Reading Aggression on the Face

Did you know that most of what you say is not with your words—around 90 percent of communication is non-verbal.  Around 55 to 60 percent of non-verbal falls into the category of body language.  Why is this important to mention here?  Because reading body language correctly lends itself greatly towards perceiving aggression and potential violence.

Several great books have been written on the subject of facial expressions, as they are a key place to look for affect display, i.e. emotions.  It’s hard for us to completely hide what we feel, and though we may diligently try, we often unconsciously reveal what is going on in our brains in the form of micro-expressions.  One of the world’s leading experts on facial expressions is Dr. Paul Ekman, who is also expert and inspiration for the TV show Lie to Me.  He literally mapped out facial expressions based on the musculature utilized and catalogued facial expressions.  It turns out that we cannot make certain expressions on purpose—they happen under our own conscious radar.  There is a direct link between emotions and the face, and we are even able to create emotions, working backwards, by assuming certain facial expressions.  Very fascinating stuff.  I say all this to let you know there is a lot of scientific study in this area!  I have yet to get around to Ekman’s book Unmasking the Face, but it is on my to-do for this year.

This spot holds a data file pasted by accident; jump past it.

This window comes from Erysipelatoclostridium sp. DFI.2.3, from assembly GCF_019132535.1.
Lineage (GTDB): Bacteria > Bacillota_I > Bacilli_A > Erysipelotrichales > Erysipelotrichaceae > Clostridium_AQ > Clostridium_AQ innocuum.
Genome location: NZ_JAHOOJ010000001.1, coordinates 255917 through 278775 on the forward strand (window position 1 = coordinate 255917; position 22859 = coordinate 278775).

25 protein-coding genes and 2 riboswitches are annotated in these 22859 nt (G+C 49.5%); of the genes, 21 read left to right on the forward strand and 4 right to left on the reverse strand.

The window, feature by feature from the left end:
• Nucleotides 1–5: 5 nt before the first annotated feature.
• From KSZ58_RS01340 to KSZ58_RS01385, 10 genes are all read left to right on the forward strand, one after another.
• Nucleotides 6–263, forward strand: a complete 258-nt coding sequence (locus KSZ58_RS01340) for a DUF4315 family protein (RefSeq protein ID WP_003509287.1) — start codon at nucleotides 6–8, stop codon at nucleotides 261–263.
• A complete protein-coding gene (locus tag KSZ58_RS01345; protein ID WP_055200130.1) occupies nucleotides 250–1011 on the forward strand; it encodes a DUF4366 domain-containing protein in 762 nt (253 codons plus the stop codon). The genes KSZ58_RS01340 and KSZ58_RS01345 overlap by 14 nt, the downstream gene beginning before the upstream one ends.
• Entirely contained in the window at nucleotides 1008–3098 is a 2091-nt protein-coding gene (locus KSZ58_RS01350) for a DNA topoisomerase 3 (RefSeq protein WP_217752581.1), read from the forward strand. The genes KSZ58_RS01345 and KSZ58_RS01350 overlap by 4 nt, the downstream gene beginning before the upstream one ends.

In other resources, including Management of Aggressive Behavior, I have discovered interesting bits of information as they pertain to the face and aggression.  Smiling, apparently, is akin to snarling in the wild (we are still members of the animal kingdom, after all).  A smile with just the mouth (and not the eyes) looks a lot like primates bearing their teeth.  Tension often shows in the face, as the muscles in the face tend to contract when we are under mental duress.  In addition to tense facial muscles, here are some other possible signs of potential aggression:

  • Teeth clenching
  • Pale skin (also possibly fear)
  • Darkening of skin (anger)
  • Distortion of the face on the left side
  • Bearing teeth (a snarling smile, perhaps?)
  • Lips quivering (anxiety)
  • Lips tensing (anger, high potential for physical violence)

These are just some signs, and as I am discovering in Allan Pease’s book Body Language, we often have to read expressions, micro-expressions, gestures and micro-gestures in clusters to get the full picture of what is going on.  Not impossible to do, but it takes a little practice.  One easy way to practice is to watch people out in public, or even mute shows on TV, and attempt to discover the emotional gist of the situation by reading the face and the body.  Keep in mind that the hearing-impaired have to do this all the time!  Nevertheless, the rest of us rely on it more than we realize to size up situations.

I will be writing more on body language in future posts.


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